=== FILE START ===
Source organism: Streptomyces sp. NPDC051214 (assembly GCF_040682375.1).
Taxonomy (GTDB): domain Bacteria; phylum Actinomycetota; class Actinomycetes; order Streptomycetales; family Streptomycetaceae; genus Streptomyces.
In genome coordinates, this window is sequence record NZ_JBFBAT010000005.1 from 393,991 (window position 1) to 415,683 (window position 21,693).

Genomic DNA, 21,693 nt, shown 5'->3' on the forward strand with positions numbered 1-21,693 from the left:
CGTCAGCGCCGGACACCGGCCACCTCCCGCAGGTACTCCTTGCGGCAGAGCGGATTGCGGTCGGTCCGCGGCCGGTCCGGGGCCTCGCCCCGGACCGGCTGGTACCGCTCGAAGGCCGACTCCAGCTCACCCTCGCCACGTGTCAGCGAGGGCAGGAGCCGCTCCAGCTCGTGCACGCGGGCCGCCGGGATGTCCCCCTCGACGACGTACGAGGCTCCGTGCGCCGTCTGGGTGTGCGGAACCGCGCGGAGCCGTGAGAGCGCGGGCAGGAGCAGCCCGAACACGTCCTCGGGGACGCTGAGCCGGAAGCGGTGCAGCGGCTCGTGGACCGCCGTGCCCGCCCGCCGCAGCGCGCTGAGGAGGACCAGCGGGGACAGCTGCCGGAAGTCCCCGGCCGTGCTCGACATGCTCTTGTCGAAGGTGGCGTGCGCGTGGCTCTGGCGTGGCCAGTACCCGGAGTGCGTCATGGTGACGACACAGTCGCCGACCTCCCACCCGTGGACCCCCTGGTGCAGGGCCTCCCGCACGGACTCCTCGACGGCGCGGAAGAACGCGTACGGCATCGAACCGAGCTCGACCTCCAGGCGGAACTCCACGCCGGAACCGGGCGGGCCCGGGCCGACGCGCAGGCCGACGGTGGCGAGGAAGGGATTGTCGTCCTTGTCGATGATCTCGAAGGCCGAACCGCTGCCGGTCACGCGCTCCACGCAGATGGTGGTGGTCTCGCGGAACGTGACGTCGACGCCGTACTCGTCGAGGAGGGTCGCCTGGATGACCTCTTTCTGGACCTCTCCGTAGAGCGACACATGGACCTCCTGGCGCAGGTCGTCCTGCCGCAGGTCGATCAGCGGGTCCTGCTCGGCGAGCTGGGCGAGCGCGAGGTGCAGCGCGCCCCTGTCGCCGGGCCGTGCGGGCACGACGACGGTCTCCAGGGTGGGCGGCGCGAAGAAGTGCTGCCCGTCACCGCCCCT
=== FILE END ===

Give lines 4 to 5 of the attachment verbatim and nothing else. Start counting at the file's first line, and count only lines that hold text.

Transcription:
Genomic DNA, 21,693 nt, shown 5'->3' on the forward strand with positions numbered 1-21,693 from the left:
CGTCAGCGCCGGACACCGGCCACCTCCCGCAGGTACTCCTTGCGGCAGAGCGGATTGCGGTCGGTCCGCGGCCGGTCCGGGGCCTCGCCCCGGACCGGCTGGTACCGCTCGAAGGCCGACTCCAGCTCACCCTCGCCACGTGTCAGCGAGGGCAGGAGCCGCTCCAGCTCGTGCACGCGGGCCGCCGGGATGTCCCCCTCGACGACGTACGAGGCTCCGTGCGCCGTCTGGGTGTGCGGAACCGCGCGGAGCCGTGAGAGCGCGGGCAGGAGCAGCCCGAACACGTCCTCGGGGACGCTGAGCCGGAAGCGGTGCAGCGGCTCGTGGACCGCCGTGCCCGCCCGCCGCAGCGCGCTGAGGAGGACCAGCGGGGACAGCTGCCGGAAGTCCCCGGCCGTGCTCGACATGCTCTTGTCGAAGGTGGCGTGCGCGTGGCTCTGGCGTGGCCAGTACCCGGAGTGCGTCATGGTGACGACACAGTCGCCGACCTCCCACCCGTGGACCCCCTGGTGCAGGGCCTCCCGCACGGACTCCTCGACGGCGCGGAAGAACGCGTACGGCATCGAACCGAGCTCGACCTCCAGGCGGAACTCCACGCCGGAACCGGGCGGGCCCGGGCCGACGCGCAGGCCGACGGTGGCGAGGAAGGGATTGTCGTCCTTGTCGATGATCTCGAAGGCCGAACCGCTGCCGGTCACGCGCTCCACGCAGATGGTGGTGGTCTCGCGGAACGTGACGTCGACGCCGTACTCGTCGAGGAGGGTCGCCTGGATGACCTCTTTCTGGACCTCTCCGTAGAGCGACACATGGACCTCCTGGCGCAGGTCGTCCTGCCGCAGGTCGATCAGCGGGTCCTGCTCGGCGAGCTGGGCGAGCGCGAGGTGCAGCGCGCCCCTGTCGCCGGGCCGTGCGGGCACGACGACGGTCTCCAGGGTGGGCGGCGCGAAGAAGTGCTGCCCGTCACCGCCCCT